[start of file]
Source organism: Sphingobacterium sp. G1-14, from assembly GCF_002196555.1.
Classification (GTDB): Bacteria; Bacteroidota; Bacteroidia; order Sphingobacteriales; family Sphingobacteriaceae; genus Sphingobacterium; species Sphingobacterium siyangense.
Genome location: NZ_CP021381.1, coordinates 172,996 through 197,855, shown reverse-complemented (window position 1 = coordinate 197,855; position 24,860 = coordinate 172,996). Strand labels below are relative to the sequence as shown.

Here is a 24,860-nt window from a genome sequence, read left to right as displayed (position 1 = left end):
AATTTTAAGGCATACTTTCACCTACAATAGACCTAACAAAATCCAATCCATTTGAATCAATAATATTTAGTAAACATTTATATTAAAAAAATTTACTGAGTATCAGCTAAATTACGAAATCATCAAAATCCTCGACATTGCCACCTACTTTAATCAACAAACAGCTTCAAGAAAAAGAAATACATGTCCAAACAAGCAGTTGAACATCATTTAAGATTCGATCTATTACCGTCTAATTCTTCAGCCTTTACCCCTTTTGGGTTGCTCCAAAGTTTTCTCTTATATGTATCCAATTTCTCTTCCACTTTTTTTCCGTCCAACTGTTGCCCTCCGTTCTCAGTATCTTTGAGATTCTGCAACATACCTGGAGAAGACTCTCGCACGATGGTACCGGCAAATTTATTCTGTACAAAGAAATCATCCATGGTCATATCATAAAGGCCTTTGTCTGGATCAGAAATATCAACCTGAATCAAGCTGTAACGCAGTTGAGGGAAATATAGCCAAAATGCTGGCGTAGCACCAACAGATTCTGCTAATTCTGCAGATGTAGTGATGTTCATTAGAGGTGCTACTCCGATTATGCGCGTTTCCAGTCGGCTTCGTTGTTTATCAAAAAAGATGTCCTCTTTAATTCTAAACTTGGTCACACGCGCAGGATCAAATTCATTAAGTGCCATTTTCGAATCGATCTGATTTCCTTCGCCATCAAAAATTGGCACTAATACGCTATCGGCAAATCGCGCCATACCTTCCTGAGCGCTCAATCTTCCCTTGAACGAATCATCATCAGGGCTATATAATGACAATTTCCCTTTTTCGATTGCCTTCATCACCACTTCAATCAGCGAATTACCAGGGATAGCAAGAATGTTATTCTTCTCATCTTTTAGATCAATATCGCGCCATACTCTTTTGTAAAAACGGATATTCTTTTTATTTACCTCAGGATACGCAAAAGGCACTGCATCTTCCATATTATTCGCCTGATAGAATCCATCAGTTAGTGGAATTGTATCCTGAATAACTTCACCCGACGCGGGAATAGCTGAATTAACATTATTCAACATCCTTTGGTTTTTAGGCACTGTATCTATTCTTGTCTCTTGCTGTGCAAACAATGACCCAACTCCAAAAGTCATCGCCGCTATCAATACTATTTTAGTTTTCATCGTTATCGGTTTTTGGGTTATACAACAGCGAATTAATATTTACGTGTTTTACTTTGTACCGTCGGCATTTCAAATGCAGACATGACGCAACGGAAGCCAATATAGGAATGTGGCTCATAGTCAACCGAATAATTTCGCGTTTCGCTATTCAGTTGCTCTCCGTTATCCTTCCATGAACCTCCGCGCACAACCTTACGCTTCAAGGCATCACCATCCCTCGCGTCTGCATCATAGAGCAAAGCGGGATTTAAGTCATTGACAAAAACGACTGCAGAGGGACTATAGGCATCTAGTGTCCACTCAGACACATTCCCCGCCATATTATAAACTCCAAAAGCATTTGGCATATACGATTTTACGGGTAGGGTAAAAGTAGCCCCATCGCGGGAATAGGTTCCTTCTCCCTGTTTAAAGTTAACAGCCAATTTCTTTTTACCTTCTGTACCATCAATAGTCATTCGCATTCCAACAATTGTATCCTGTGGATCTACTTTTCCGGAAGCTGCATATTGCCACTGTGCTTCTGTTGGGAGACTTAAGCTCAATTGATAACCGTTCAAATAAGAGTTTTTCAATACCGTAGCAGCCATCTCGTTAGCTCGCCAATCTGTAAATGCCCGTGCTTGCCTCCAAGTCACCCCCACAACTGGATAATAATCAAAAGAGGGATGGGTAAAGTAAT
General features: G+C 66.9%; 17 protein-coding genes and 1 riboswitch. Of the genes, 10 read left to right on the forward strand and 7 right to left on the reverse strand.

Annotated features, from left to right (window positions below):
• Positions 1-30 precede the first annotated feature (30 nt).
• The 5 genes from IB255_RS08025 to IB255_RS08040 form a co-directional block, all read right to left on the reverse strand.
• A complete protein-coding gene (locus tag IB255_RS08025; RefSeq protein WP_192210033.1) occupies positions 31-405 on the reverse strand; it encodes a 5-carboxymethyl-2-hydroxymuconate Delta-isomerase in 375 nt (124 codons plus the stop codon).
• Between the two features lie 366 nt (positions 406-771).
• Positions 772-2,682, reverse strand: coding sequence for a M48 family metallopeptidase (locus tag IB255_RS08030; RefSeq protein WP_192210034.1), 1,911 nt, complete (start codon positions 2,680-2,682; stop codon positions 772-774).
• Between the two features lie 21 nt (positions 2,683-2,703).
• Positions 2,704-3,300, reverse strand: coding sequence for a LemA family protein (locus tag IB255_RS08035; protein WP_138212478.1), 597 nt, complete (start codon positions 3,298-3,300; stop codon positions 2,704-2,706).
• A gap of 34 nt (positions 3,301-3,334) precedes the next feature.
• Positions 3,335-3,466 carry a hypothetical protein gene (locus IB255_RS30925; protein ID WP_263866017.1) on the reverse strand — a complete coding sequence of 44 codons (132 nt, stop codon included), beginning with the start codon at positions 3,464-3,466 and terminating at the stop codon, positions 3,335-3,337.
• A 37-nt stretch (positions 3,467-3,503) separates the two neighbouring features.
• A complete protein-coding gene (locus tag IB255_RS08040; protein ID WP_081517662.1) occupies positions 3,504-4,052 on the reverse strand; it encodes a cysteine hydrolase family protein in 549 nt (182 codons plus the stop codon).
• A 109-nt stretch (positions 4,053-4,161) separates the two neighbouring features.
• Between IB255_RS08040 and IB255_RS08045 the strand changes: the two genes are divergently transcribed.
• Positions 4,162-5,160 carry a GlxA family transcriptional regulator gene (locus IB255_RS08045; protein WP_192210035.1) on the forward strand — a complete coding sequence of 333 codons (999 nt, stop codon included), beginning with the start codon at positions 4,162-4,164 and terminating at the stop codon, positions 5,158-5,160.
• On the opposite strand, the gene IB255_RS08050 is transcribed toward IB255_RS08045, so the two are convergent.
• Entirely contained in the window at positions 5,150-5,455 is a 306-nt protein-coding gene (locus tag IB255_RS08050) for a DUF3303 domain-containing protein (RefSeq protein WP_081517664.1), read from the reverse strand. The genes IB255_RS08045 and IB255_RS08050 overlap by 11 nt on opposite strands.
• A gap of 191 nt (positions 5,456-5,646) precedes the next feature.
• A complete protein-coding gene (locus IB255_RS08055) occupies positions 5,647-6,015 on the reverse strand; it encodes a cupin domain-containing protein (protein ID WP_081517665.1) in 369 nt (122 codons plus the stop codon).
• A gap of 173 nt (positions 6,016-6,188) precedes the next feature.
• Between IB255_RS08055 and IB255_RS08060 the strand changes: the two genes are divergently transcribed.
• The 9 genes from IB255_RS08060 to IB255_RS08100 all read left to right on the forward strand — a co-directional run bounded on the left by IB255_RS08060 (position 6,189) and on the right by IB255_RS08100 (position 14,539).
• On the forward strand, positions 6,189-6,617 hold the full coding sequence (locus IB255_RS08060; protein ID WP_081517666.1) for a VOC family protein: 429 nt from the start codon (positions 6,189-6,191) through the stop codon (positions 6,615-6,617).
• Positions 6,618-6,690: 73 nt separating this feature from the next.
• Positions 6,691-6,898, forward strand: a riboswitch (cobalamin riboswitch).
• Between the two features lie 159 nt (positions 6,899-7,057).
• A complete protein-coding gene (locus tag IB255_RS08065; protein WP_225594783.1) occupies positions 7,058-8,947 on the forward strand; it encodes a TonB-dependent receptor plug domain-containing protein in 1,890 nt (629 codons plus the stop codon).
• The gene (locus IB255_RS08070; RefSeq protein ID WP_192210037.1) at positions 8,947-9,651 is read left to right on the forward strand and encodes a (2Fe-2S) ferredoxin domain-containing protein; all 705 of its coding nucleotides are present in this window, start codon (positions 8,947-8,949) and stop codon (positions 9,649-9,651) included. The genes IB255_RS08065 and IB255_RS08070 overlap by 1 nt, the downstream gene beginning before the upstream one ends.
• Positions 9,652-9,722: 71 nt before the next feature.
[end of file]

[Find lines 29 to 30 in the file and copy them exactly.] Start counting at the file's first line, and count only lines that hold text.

• On the forward strand, positions 6,189-6,617 hold the full coding sequence (locus IB255_RS08060; protein ID WP_081517666.1) for a VOC family protein: 429 nt from the start codon (positions 6,189-6,191) through the stop codon (positions 6,615-6,617).
• Positions 6,618-6,690: 73 nt separating this feature from the next.